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How will our future cities use emerging technologies to make information available to everyone? How will these new methods of working together inform, and be informed by, a sense of place? And evolve democracy to its next level? These questions are being imagined today, as how the cities of 2025 will rely on technological infrastructure that is being developed and implemented in the next few years. In our new 3-part Blog post series Robert Leaver of New Commons will explore issues such as “How does research become commercialized through the use of online technology and globally and not just in physical spaces?” And “How can technology connect people, in a community, across sectors – people who are not currently in communication with each other?” Democracy 3.0!
Exploring the diverse elements of our future cities, he looks at the idea of ‘a planet of civic laboratories,’ and the energies and issues we as a larger community will have to work with – including ethnic diversity – to determine how the structures of technology can be made available for use by all digital citizens, as well as how the new community structures we need to create can more than just informed individuals who are connected. Indeed, how do we use this, explosion of technology, an opportunity to create our next intense experience of democracy? In summary, create more informed citizens shaping the future?
Click here to read the first entry in the ‘Digitally United ’ Blog post series.
Some additional resources: A planet of civil laboratories –This is the piece that inspired Leaver’s rant. Funded by a grant from the Rockefeller Foundation, the Institute for the Future has identified the challenge of harnessing data for development and inclusion as a critical cross-sector urban issue for the next decade and beyond. Integrating designed solutions from industry and government with the tremendous innovative potential of an engaged citizenry will be a powerful tool to address this challenge.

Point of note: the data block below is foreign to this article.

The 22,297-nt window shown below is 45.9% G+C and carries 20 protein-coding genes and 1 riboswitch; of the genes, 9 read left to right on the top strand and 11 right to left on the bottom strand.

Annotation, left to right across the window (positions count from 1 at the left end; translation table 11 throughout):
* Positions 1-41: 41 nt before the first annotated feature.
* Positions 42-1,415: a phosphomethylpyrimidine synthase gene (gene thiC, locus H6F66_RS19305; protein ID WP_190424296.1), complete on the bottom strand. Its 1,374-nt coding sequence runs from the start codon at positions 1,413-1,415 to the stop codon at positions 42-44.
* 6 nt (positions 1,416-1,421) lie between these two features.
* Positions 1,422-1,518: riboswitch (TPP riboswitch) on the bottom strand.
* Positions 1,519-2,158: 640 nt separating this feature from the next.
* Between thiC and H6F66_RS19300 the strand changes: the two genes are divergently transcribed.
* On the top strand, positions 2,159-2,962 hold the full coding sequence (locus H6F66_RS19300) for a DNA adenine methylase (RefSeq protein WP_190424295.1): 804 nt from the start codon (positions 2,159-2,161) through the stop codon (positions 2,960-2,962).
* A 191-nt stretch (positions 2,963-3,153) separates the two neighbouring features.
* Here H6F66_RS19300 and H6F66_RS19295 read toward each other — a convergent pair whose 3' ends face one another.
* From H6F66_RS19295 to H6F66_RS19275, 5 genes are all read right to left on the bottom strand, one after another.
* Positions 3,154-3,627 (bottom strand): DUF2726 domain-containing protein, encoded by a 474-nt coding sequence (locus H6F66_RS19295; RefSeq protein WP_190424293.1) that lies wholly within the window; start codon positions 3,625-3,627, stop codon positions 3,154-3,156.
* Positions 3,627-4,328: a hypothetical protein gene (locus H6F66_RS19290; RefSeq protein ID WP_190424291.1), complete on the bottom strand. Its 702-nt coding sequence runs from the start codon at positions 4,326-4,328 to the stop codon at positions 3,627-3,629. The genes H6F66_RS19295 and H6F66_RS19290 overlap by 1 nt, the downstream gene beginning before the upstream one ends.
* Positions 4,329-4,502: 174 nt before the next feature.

With the advent of broadband access, in the next 14 years, our sense of place and our experience of democracy can either explode for the good, or implode. I am on the side of “exploding”.
The explosion of digitized information over the next 10 to 15 years will shape the urban landscape like no other period in human history. The melding of advancing nano-technology with the demand for biological innovation will generate a dominant field of Bio-Tech and create fertile places to unfold -through trial and error – frontiers where the essence of democracy is “on trial.” One developing area is the use of molecular sized nano-bots that are placed inside the human body for research or for treatment. The National Cancer Institute recently wrote: “Nanotechnology allows researchers to study cancer in its earliest stages of progression, enabling early detection and development of novel therapies to target the disease.”
There will be many big stress points to overcome if urbanization, digitization and democracy are to mesh, creating cities of inclusion for even the poorest and most disconnected citizens. We are moving from expanding wireless access to a focus on teaching digital literacy to the as-yet disconnected. This inclusive environment will be constructed upon emerging technology. The fabric of the city will be sewn together using fiber optics of 4G Broadband, and visual interactive displays will become commonplace in the communities, allowing for universal access. The firepower of computation will move toward centralization, with robust cloud-computing that will drastically reduce user costs and the dumping of tech-waste tools into our landfills. Open data systems will empower marginalized inhabitants by shedding light on large volumes of government/civic data. This transparency will not come without risks, however.
Privacy and transparency have always sparred in the shadow of tension. The new world technology will ratchet up the strain. Protection of personal information being one of the primary concerns of everyday citizens, the success of the Digital City of 2025 could very well hinge on the critical question: Who controls the data? There are other points of conflict that will need to be addressed, such as the knowledge gap of the impoverished /disconnected; e.g., the disabled vs. the wealthy. Data collection is frequently the easy piece of the puzzle, while making sense (use) of the information is the real challenge.
The digital city of 2025 will not be the idyllic utopia that many suggest it will be. Rather it could be a place where innovation and prosperity can be nurtured, if we search for common ground among the competing tensions that are intrinsic, to further our democracy in an increasingly complex society.